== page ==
When Janet Edwards couldn’t find the right school for her daughter, she started her own.
Edwards brought together two alternative education formats into one rarely-seen combination — an alternative school with a Christian foundation — called Abounding Hope Christian School.
“Our goal straight out is to show them that God created them perfectly, and in the way he wanted,” Edwards said. “They have a purpose in life and we’re there to help them learn and know what that purpose is.”
The school, in operation since 2011, is led by co-administrators Edwards and Tracy Price, along with three other teachers. The organization was built to serve students with a range of learning, behavioral or emotional challenges with a Christ-centered focus.
“It’s a wonderful opportunity for kids with autism, bipolar disorder, severe ADHD or other medical issues like migrants that prevented students from thriving in Christian education,” Edwards explained. “Our room is set up in a way that kids have a calm down space, or if they don’t feel well, they can lay down for a bit and head back to school. We had some kids who were missing days at a time because they’d feel sick and they’d go home and then feel fine. Here, they can lay down for a bit and get back to class.”
About 10 students are served by Abounding Hope Christian School, which is located at and partners with Elyria Christian School for the second year.
“We’re sharing buildings and we can share students back and forth, which is a plus for students. They can come in for just math or English and do mainstream in other subjects, or they can be with us the whole time,” Edwards said. “Our curriculum is defined by each student. What works for one student won’t work for another, so we choose what’s best for them at their level.”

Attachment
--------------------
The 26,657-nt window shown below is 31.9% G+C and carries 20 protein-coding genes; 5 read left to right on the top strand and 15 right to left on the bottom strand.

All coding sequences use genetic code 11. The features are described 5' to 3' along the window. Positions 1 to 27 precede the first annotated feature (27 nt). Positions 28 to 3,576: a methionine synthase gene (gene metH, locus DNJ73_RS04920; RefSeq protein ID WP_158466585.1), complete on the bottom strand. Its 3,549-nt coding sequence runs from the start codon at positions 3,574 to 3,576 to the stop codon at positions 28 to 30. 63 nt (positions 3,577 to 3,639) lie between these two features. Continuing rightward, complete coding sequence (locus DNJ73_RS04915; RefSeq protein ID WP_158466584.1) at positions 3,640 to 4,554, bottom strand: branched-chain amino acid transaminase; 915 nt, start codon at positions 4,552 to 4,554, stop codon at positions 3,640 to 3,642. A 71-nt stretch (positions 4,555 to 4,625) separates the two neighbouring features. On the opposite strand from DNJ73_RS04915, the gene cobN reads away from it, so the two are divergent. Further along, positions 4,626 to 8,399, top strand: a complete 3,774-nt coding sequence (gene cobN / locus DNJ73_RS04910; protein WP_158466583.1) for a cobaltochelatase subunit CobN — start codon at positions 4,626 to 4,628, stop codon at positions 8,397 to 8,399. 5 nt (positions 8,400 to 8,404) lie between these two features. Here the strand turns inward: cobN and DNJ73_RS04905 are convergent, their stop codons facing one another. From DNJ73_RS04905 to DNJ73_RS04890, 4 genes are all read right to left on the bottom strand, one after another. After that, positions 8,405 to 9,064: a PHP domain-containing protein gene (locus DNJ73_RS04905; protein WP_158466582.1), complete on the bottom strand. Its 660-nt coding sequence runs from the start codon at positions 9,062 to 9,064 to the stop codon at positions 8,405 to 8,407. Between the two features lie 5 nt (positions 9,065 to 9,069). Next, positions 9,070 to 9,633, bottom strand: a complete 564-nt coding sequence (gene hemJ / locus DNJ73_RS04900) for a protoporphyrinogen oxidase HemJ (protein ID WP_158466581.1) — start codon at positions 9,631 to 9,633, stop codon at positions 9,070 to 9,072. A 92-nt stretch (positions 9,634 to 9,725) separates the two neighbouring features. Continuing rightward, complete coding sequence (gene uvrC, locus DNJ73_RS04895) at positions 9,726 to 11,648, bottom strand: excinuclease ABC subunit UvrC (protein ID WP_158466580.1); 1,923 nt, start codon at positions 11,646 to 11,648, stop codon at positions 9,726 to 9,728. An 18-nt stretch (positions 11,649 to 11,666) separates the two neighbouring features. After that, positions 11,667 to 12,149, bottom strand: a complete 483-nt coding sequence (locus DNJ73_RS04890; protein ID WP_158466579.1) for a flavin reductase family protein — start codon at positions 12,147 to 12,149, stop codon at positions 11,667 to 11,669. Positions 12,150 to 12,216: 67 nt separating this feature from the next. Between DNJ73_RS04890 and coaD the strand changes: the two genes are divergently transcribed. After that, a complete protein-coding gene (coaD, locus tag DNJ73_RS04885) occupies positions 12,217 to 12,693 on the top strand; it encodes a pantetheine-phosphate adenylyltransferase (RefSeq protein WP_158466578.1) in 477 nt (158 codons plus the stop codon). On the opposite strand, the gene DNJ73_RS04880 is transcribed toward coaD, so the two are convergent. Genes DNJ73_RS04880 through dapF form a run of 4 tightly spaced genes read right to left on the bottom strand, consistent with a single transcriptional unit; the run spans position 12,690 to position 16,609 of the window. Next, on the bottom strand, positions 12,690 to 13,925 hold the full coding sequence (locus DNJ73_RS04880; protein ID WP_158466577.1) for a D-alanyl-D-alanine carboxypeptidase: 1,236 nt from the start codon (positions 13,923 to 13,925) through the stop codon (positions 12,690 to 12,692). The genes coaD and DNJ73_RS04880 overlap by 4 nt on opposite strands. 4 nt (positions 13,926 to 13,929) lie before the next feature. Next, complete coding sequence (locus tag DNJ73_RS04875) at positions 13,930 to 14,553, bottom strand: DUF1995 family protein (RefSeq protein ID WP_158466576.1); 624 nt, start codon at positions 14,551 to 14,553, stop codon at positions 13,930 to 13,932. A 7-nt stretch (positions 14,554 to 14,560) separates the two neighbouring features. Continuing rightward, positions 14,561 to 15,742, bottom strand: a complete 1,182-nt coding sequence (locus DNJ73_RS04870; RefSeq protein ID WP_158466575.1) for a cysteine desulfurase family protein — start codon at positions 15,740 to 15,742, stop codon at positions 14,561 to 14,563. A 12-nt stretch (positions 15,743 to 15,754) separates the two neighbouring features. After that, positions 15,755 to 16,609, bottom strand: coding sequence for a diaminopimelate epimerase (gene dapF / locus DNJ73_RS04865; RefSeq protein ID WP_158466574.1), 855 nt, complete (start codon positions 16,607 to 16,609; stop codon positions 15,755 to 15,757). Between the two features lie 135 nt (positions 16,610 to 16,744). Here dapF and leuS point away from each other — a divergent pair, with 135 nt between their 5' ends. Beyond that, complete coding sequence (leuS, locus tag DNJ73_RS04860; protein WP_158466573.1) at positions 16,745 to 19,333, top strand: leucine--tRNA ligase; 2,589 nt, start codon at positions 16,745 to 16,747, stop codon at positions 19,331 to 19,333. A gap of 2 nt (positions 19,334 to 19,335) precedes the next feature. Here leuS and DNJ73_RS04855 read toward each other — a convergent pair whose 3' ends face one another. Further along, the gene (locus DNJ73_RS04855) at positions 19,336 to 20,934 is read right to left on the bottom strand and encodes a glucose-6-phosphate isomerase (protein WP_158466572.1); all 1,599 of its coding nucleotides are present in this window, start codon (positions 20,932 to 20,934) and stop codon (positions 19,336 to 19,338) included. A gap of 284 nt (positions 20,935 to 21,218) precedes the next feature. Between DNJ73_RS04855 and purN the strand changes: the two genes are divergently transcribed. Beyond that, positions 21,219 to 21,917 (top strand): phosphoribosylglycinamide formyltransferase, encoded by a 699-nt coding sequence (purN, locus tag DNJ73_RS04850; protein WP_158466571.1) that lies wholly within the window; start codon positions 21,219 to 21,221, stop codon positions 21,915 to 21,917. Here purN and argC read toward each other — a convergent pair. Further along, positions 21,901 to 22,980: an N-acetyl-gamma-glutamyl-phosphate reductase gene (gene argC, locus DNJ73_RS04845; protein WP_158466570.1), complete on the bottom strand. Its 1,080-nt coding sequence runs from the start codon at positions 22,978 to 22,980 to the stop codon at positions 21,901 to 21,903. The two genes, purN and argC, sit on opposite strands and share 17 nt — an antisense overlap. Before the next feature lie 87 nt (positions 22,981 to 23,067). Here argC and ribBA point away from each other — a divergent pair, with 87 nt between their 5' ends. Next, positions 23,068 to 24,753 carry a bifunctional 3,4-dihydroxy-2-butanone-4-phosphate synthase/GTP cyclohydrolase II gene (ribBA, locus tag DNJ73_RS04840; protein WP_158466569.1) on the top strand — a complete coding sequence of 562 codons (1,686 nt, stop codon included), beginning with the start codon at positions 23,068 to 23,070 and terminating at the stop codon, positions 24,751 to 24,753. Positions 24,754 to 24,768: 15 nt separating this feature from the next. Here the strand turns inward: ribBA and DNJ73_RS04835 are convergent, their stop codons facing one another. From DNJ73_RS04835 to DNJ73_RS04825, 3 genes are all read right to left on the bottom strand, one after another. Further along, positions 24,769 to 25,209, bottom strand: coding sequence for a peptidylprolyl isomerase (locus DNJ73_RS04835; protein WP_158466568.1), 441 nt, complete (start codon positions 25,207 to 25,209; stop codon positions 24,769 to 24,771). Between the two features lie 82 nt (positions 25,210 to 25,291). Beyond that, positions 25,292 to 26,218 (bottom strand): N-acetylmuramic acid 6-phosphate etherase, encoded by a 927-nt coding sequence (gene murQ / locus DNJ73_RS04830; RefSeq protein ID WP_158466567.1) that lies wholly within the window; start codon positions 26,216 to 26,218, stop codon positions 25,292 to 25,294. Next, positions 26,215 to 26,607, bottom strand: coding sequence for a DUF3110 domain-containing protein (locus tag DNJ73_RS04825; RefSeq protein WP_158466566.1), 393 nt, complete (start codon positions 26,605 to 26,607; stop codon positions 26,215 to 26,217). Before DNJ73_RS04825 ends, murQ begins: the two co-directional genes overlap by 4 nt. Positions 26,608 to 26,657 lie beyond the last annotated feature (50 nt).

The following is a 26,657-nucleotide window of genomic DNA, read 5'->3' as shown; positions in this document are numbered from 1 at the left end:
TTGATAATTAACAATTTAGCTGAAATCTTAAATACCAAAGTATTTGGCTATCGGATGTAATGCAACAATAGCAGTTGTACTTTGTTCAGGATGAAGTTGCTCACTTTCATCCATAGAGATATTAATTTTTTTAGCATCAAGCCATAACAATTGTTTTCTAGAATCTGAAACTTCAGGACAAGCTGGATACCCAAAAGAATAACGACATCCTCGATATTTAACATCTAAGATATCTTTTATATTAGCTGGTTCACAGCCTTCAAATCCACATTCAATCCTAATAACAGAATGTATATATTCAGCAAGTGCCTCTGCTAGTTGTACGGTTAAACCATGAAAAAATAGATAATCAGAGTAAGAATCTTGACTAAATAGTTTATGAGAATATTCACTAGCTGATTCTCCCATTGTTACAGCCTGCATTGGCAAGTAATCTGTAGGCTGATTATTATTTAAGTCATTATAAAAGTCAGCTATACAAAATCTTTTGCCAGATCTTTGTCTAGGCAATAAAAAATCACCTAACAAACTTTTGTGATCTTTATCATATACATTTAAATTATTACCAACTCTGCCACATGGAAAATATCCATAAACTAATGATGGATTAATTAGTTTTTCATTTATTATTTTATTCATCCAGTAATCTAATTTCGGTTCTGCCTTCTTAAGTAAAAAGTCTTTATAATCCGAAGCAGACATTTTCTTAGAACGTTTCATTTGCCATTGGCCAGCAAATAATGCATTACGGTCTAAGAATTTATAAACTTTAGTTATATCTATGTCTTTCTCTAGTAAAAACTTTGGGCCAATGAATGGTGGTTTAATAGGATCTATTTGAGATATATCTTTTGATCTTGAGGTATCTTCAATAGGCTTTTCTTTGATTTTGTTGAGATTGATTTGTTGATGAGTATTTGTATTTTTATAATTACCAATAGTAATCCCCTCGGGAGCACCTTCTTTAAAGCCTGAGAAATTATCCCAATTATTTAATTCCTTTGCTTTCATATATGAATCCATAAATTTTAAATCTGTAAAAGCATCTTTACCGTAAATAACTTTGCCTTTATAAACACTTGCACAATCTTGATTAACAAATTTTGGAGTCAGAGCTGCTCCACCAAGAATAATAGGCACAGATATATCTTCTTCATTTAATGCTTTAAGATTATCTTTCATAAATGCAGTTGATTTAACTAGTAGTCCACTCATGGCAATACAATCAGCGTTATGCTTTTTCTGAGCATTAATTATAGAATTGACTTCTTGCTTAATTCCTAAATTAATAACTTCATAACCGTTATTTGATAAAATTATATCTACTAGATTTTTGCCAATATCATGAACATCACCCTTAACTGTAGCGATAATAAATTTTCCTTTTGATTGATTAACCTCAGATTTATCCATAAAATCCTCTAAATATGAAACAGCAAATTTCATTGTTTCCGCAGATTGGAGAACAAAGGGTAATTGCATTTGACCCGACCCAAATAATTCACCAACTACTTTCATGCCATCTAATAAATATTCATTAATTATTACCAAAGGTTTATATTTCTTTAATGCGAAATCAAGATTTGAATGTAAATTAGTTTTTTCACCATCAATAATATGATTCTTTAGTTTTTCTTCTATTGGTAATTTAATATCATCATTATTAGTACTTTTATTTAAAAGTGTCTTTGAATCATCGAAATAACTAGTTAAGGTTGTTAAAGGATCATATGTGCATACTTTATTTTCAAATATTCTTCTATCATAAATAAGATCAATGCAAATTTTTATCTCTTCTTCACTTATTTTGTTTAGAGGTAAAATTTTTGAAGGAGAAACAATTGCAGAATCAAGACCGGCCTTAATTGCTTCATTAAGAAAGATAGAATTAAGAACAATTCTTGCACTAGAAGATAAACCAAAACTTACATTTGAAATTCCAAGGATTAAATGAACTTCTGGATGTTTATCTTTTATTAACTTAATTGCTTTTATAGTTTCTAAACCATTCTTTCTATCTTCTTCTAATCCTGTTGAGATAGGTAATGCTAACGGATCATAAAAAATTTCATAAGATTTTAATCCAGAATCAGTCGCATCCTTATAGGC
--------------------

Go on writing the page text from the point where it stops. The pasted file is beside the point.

Edwards previously taught at Elyria Christian School for 21 years and hoped her daughter, Anna, could attend as well, but Anna’s bipolar disorder prevented her from flourishing in a standard classroom.
“Resources are highly focused in small schools and classroom teachers are terribly busy. With our small numbers, we’re able to do a lot more,” Edwards said. “Our school did not benefit Anna because she’d finished school by then, but it’s benefited others since then. She went to college and got her para-education degree and is teaching with us. It’s really great because the kids immediately bond with her because she understands what they’re going through.”
To get Abounding Hope Christian School going, Edwards opened her home, literally, to students.
“We started out in two rooms of my house that were separate from the rest of the house, then we moved to Free Methodist Church and they let us use classroom space and the gym,” Edwards said. “At the church, we had the challenge of putting things away over the weekend, as churches go, but now we have our own space at Elyria. They asked if we would join them at their location and we can share students easily.”
The Christian focus aids the school’s alternative format in giving teachers the love and empathy needed to come alongside students and encourage them through challenges.
“If you meet them where they are and build the curriculum around them, it all benefits their learning. Our Christ-centered focus gives the basis you need to do that,” Edwards said. “Through our classroom and some different teaching techniques and modifications, we can free students up to learn. We’re a very safe environment, and they learn better once they feel that safety. With that focus, we see these behaviors go down and learning increases.”
For more information or to enroll, call 620-755-6214.
Contact Cheyenne Derksen Schroeder by email at firstname.lastname@example.org or follow her on Twitter at @MacSentinel.